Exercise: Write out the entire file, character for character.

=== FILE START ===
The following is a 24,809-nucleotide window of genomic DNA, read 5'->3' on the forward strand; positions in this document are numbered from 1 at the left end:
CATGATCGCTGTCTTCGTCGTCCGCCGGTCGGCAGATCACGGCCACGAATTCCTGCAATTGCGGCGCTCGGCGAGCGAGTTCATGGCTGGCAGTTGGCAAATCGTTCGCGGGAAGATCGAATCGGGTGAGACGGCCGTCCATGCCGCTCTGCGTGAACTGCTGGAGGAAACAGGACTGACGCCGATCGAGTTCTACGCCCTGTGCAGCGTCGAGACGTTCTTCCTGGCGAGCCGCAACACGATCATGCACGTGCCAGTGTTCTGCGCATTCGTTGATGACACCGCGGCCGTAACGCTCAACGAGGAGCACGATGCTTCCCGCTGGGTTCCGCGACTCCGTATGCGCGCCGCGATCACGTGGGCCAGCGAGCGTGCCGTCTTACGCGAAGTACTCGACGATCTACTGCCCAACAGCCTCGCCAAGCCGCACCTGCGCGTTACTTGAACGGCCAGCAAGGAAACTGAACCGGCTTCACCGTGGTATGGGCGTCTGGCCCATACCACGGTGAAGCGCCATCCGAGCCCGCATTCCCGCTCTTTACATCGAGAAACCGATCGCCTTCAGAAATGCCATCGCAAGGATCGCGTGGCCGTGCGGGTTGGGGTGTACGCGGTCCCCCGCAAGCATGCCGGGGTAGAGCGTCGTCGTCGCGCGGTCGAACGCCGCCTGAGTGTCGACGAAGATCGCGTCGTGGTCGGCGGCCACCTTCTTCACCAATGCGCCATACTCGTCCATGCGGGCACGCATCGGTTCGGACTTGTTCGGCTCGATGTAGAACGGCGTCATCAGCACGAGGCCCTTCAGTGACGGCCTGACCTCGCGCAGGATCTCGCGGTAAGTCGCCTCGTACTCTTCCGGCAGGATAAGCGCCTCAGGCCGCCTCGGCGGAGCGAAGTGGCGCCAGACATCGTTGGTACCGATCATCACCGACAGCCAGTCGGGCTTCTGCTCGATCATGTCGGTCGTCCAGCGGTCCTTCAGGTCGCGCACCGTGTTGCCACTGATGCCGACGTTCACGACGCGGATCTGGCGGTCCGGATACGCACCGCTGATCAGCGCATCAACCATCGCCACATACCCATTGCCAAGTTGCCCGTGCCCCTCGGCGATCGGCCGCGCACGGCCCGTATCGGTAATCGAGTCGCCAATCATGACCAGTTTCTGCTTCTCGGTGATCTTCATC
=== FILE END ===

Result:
The following is a 24,809-nucleotide window of genomic DNA, read 5'->3' on the forward strand; positions in this document are numbered from 1 at the left end:
CATGATCGCTGTCTTCGTCGTCCGCCGGTCGGCAGATCACGGCCACGAATTCCTGCAATTGCGGCGCTCGGCGAGCGAGTTCATGGCTGGCAGTTGGCAAATCGTTCGCGGGAAGATCGAATCGGGTGAGACGGCCGTCCATGCCGCTCTGCGTGAACTGCTGGAGGAAACAGGACTGACGCCGATCGAGTTCTACGCCCTGTGCAGCGTCGAGACGTTCTTCCTGGCGAGCCGCAACACGATCATGCACGTGCCAGTGTTCTGCGCATTCGTTGATGACACCGCGGCCGTAACGCTCAACGAGGAGCACGATGCTTCCCGCTGGGTTCCGCGACTCCGTATGCGCGCCGCGATCACGTGGGCCAGCGAGCGTGCCGTCTTACGCGAAGTACTCGACGATCTACTGCCCAACAGCCTCGCCAAGCCGCACCTGCGCGTTACTTGAACGGCCAGCAAGGAAACTGAACCGGCTTCACCGTGGTATGGGCGTCTGGCCCATACCACGGTGAAGCGCCATCCGAGCCCGCATTCCCGCTCTTTACATCGAGAAACCGATCGCCTTCAGAAATGCCATCGCAAGGATCGCGTGGCCGTGCGGGTTGGGGTGTACGCGGTCCCCCGCAAGCATGCCGGGGTAGAGCGTCGTCGTCGCGCGGTCGAACGCCGCCTGAGTGTCGACGAAGATCGCGTCGTGGTCGGCGGCCACCTTCTTCACCAATGCGCCATACTCGTCCATGCGGGCACGCATCGGTTCGGACTTGTTCGGCTCGATGTAGAACGGCGTCATCAGCACGAGGCCCTTCAGTGACGGCCTGACCTCGCGCAGGATCTCGCGGTAAGTCGCCTCGTACTCTTCCGGCAGGATAAGCGCCTCAGGCCGCCTCGGCGGAGCGAAGTGGCGCCAGACATCGTTGGTACCGATCATCACCGACAGCCAGTCGGGCTTCTGCTCGATCATGTCGGTCGTCCAGCGGTCCTTCAGGTCGCGCACCGTGTTGCCACTGATGCCGACGTTCACGACGCGGATCTGGCGGTCCGGATACGCACCGCTGATCAGCGCATCAACCATCGCCACATACCCATTGCCAAGTTGCCCGTGCCCCTCGGCGATCGGCCGCGCACGGCCCGTATCGGTAATCGAGTCGCCAATCATGACCAGTTTCTGCTTCTCGGTGATCTTCATC